This research received no external funding.

Institutional Review Board Statement

The study was conducted in accordance with the Declaration of Helsinki and approved by the Prince Charles Hospital Ethics Review Committee (HREC/2021/QPCH/75782).

Informed Consent Statement

Not applicable.

Data Availability Statement

The data presented in this study are available from the corresponding author upon reasonable request.


We acknowledge the Hervey Bay Hospital and Health service, study participants, and support received from nursing and operational staff at the local clinic, notably Melany Tobin, Rachel Walker and Robert Woodhouse, and Elizabeth Burmeister, June Brundell and Zin Naing who made this research possible.

Conflicts of Interest

The authors declare no conflict of interest.


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Figure 1. Illustration of modified Framework Method utilised.
Figure 1. Illustration of modified Framework Method utilised.
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Figure 2. Frequency of concerns raised related to COVID-19 vaccination.
Figure 2. Frequency of concerns raised related to COVID-19 vaccination.
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Figure 3. Frequency of motivations related to COVID-19 vaccination.
Figure 3. Frequency of motivations related to COVID-19 vaccination.
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Table 1. Baseline characteristics of study population receiving medical consultation for COVID-19 vaccination.
Table 1. Baseline characteristics of study population receiving medical consultation for COVID-19 vaccination.
CharacteristicNumber (%) (n = 102)
Age (years)
<506 (5.9)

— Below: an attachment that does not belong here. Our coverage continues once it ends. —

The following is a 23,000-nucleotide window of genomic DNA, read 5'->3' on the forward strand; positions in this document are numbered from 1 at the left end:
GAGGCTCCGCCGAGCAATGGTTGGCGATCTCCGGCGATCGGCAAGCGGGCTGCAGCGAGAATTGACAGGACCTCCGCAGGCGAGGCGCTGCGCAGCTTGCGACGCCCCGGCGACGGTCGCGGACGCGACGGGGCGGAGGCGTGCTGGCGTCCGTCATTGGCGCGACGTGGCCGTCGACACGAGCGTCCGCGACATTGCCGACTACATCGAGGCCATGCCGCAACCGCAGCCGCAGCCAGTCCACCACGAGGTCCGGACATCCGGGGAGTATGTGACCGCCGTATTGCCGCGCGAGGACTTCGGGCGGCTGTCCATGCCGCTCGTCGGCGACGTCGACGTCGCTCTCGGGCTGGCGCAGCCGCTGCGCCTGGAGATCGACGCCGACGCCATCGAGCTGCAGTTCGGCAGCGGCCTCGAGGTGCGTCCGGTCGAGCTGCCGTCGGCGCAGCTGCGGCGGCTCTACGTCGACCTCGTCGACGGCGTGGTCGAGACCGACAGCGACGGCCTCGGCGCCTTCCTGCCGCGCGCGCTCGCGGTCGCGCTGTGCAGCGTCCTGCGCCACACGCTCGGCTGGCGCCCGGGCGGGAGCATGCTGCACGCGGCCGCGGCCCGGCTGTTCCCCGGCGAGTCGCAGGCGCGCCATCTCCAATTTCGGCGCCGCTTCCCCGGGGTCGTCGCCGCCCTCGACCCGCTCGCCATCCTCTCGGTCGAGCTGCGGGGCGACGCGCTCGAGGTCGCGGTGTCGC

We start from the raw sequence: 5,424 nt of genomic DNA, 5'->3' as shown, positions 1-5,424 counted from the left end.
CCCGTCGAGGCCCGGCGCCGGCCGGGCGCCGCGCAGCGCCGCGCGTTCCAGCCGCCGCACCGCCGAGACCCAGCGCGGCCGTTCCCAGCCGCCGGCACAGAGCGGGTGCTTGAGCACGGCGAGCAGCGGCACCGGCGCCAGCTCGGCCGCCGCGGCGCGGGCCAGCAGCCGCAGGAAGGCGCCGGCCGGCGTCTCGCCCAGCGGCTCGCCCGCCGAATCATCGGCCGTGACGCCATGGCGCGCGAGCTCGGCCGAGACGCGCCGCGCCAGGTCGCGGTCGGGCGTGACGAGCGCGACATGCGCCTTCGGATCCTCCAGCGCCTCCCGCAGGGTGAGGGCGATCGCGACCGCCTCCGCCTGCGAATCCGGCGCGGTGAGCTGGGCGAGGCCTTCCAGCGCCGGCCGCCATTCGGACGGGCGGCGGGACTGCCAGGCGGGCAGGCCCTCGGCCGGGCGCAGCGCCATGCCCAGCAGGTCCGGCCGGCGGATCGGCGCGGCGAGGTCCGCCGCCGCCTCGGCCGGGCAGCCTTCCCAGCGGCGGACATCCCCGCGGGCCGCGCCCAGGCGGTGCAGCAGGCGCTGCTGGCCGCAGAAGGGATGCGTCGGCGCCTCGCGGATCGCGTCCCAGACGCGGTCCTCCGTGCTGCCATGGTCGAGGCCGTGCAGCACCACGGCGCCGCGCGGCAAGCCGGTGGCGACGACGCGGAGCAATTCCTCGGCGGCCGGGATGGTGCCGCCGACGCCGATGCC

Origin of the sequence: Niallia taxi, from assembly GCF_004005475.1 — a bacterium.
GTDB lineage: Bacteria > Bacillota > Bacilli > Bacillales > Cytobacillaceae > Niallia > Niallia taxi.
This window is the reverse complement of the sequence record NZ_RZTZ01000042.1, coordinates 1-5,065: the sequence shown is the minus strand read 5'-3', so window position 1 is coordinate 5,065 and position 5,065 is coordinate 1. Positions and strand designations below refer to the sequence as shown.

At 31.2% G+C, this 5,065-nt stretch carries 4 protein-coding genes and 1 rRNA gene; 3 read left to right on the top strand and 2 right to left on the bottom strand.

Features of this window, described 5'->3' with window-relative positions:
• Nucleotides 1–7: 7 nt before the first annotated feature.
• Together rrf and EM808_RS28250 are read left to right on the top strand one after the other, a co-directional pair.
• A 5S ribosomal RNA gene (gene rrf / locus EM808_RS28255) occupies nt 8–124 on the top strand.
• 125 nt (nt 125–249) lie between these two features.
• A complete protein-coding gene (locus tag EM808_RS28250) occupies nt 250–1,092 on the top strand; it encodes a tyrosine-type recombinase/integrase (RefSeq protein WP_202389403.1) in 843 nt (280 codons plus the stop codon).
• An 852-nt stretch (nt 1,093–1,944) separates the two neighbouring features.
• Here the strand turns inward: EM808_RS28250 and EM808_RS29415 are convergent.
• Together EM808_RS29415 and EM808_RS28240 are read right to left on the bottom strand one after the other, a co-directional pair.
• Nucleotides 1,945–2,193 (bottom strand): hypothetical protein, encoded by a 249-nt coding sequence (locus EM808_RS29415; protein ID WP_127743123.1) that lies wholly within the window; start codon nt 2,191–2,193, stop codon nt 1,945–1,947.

50–5913 (12.7)
60–6942 (41.2)
70–7928 (27.5)
≥8013 (12.7)
Men44 (43.1)
Women58 (56.9)
Cardiovascular33 (32.4)
Cancer10 (9.8)
Autoimmune or inflammatory21 (20.6)
History of VTE9 (8.8)
Haematological9 (8.8)
Respiratory19 (18.6)
Gastrointestinal disease17 (16.7)
Endocrine13 (12.7)
Consult reason *
Seeking BNT162b264 (54.7)
Seeking information31 (26.5)
Medical review19 (16.2)
Other3 (2.6)
Outcome of consult
Vaccinated83 (81.4)
BNT162b259 (57.8)
ChAdOx1-S24 (23.5)
Not vaccinated19 (18.6)
* 15 patients had two consult reasons. Abbreviations: VTE = venous thromboembolic events; ChAdOx1-S (Oxford/AstraZeneca); BNT162b2 (Pfizer BioNtech).
Table 2. Concerns and motivations associated with COVID-19 vaccination.
Table 2. Concerns and motivations associated with COVID-19 vaccination.
Core ConceptThemesCore ConceptThemes
Perceived vaccine risksTTS risk following ChAdOx1-S
Other adverse event following ChAdOx1-S
Comparative risk between vaccine types
General vaccine safety concern
Medical recommendation
Protection against COVID-19Protection of self against COVID-19
Protection of close relations against COVID-19
Perceived vaccine performanceVaccine efficacy
Faster protection with BNT162b2
Occupational responsibility or requirementOccupational responsibility or requirement
UncertaintyUncertainty related to scientific evidence of vaccination
Uncertainty related to government
Uncertainty related to media coverage
Trust in primary health care physicianMedical advice from primary health care physician
AutonomyRight to choose vaccine type
Personal freedoms
AutonomyPersonal choice to vaccinate
Personal freedoms
Fairness in accessUnfair access to BNT162b2Civic dutyProtection of others in the public
Moral obligation
Abbreviations: TTS = thrombosis with thrombocytopenia syndrome; ChAdOx1-S (Oxford/AstraZeneca); BNT162b2 (Pfizer BioNtech).
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Hamilton, E.M.; Oversby, S.; Ratsch, A.; Kitchener, S. COVID-19 Vaccination: An Exploratory Study of the Motivations and Concerns Detailed in the Medical Records of a Regional Australian Population. Vaccines 2022, 10, 657.

AMA Style

Hamilton EM, Oversby S, Ratsch A, Kitchener S. COVID-19 Vaccination: An Exploratory Study of the Motivations and Concerns Detailed in the Medical Records of a Regional Australian Population. Vaccines. 2022; 10(5):657.

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Hamilton, Elizabeth M, Shannen Oversby, Angela Ratsch, and Scott Kitchener. 2022. "COVID-19 Vaccination: An Exploratory Study of the Motivations and Concerns Detailed in the Medical Records of a Regional Australian Population" Vaccines 10, no. 5: 657.